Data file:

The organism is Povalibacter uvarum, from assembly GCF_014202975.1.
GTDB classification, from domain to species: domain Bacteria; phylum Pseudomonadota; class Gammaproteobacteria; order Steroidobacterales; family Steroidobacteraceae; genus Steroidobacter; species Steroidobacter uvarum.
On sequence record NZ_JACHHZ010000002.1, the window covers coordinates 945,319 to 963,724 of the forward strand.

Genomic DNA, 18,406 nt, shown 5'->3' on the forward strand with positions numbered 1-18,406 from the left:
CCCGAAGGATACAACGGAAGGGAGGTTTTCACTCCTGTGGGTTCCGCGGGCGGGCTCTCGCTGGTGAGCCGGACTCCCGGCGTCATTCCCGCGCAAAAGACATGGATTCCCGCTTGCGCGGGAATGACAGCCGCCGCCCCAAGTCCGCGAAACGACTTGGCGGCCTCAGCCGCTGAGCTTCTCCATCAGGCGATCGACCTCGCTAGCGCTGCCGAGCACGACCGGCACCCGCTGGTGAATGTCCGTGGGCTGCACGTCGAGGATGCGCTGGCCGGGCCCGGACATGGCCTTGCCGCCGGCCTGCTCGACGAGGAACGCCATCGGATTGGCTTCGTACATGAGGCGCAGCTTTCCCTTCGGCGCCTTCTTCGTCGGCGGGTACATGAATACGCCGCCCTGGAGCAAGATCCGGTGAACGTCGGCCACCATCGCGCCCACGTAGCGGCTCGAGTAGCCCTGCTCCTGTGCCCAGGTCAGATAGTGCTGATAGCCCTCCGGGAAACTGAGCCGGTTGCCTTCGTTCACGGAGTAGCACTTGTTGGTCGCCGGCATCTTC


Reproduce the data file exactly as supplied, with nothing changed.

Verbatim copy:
The organism is Povalibacter uvarum, from assembly GCF_014202975.1.
GTDB classification, from domain to species: domain Bacteria; phylum Pseudomonadota; class Gammaproteobacteria; order Steroidobacterales; family Steroidobacteraceae; genus Steroidobacter; species Steroidobacter uvarum.
On sequence record NZ_JACHHZ010000002.1, the window covers coordinates 945,319 to 963,724 of the forward strand.

Genomic DNA, 18,406 nt, shown 5'->3' on the forward strand with positions numbered 1-18,406 from the left:
CCCGAAGGATACAACGGAAGGGAGGTTTTCACTCCTGTGGGTTCCGCGGGCGGGCTCTCGCTGGTGAGCCGGACTCCCGGCGTCATTCCCGCGCAAAAGACATGGATTCCCGCTTGCGCGGGAATGACAGCCGCCGCCCCAAGTCCGCGAAACGACTTGGCGGCCTCAGCCGCTGAGCTTCTCCATCAGGCGATCGACCTCGCTAGCGCTGCCGAGCACGACCGGCACCCGCTGGTGAATGTCCGTGGGCTGCACGTCGAGGATGCGCTGGCCGGGCCCGGACATGGCCTTGCCGCCGGCCTGCTCGACGAGGAACGCCATCGGATTGGCTTCGTACATGAGGCGCAGCTTTCCCTTCGGCGCCTTCTTCGTCGGCGGGTACATGAATACGCCGCCCTGGAGCAAGATCCGGTGAACGTCGGCCACCATCGCGCCCACGTAGCGGCTCGAGTAGCCCTGCTCCTGTGCCCAGGTCAGATAGTGCTGATAGCCCTCCGGGAAACTGAGCCGGTTGCCTTCGTTCACGGAGTAGCACTTGTTGGTCGCCGGCATCTTC